- Protect our land and water from mining.
- Honesty and integrity in politics
- Local jobs
- People before profits
- Improved heath and education services.



Sunday, 27 January 2013

Elite private schools grow richer and more expensive on public subsidies

Pic from Wikipedia article

Media release: 26 January 2013

Spectacular increases in wealthy private school fees demonstrate that public funding is not making them more affordable, according to Greens NSW MP John Kaye

('Private school fees boom', Sydney Morning Herald, 26 January, p. 3, http://j.mp/SNDRn1)

Dr Kaye said: "The King's School charges fees of $28,905 despite receiving more than $4,300 per student  in state and federal subsidies.

"While the exclusive North Parramatta school can spend more than $33,200
per student, Arthur Phillip High School spend just $10,500 to deliver
excellent education to each of its students.

"NSW's 73 wealthiest private schools receive more than $176 million a year
in taxpayers' funds.

"It is clear that they are becoming less affordable and that they spend far
more per student than any public school.

"This is taxpayers' money that would be much better spent on children in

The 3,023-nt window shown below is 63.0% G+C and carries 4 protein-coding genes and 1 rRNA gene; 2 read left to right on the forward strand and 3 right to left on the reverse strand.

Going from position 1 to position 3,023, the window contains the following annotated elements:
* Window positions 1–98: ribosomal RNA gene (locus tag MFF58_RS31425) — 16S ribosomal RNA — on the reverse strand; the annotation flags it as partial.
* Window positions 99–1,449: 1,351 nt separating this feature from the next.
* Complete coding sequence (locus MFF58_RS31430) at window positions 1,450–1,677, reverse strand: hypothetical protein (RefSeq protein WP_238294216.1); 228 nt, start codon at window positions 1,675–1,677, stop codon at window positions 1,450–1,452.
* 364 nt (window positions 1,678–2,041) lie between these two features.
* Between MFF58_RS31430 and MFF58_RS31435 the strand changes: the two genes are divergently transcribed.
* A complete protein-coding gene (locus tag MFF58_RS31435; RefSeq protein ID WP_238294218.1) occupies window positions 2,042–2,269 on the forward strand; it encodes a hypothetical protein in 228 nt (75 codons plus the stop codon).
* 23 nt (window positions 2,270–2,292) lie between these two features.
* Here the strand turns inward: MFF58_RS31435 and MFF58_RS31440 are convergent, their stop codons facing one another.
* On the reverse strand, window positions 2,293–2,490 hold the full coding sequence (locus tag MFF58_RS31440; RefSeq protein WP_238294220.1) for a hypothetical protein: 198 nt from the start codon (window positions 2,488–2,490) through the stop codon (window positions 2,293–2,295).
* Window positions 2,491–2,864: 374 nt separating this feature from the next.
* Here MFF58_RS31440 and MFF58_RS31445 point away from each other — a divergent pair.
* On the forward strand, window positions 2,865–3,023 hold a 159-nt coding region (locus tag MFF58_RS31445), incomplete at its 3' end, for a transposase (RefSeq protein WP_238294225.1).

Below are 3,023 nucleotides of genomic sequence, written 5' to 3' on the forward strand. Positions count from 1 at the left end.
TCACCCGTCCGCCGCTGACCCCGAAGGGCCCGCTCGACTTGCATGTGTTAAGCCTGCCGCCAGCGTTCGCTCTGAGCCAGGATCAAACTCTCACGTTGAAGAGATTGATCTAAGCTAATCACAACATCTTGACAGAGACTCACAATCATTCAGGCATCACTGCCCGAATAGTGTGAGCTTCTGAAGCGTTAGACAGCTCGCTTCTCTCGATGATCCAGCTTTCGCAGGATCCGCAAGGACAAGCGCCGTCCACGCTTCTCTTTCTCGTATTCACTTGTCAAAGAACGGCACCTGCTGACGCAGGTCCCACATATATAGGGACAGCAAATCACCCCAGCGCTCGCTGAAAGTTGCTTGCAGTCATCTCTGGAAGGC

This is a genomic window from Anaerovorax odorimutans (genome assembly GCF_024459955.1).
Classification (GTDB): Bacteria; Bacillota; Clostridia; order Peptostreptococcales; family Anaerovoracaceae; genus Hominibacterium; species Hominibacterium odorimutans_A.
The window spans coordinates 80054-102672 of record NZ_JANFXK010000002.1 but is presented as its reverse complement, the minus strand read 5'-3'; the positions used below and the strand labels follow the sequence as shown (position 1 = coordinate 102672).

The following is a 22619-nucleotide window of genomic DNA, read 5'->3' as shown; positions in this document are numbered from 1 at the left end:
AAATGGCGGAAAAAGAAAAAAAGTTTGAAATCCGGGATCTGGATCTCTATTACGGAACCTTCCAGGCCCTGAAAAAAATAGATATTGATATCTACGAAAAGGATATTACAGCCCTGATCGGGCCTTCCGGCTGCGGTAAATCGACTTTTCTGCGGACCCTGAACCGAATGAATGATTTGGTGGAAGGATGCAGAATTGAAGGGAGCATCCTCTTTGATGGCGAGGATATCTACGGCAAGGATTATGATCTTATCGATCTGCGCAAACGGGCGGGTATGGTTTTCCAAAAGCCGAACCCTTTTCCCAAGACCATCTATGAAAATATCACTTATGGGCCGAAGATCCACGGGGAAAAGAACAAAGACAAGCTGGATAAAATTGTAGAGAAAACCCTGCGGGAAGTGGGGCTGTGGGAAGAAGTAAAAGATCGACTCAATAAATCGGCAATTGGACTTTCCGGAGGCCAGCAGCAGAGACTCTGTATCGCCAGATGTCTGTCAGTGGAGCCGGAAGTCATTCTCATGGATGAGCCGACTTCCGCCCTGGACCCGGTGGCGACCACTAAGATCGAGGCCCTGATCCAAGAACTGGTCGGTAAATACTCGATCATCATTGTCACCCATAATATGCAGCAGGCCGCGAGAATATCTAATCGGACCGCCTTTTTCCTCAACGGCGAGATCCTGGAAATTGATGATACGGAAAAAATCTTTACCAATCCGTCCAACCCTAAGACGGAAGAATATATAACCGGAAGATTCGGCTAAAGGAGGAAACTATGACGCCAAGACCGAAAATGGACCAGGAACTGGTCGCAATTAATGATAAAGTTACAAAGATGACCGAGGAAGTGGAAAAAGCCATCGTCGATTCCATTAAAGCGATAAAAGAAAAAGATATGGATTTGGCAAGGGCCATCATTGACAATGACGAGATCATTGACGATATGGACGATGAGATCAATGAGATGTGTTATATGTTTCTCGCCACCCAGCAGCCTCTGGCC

public schools who come from disadvantaged communities. In those schools,
it would make a real difference to educational outcomes and would help
build a fairer society.

"Putting this money into elite private schools is only amplifying the
divide between wealth and poverty and squandering funds that could make a
real difference in public education.

"Far from making them more affordable, lavish public subsidies to these
schools are driving up fees and making them even more exclusive.

"The billions of dollars of state and federal funds have poured into these
schools since 1999 have not only denied resources to the public education
system. They have kick started an arms race between elite institutions,
played out with massive investments in luxurious facilities that impress
parents but do nothing to improve educational outcomes.

"The O'Farrell government claims to be facing a budget crisis. It could
begin by ending the $69 million it give to schools like King's, Sydney
Grammar and SHORE each year," Dr Kaye said.

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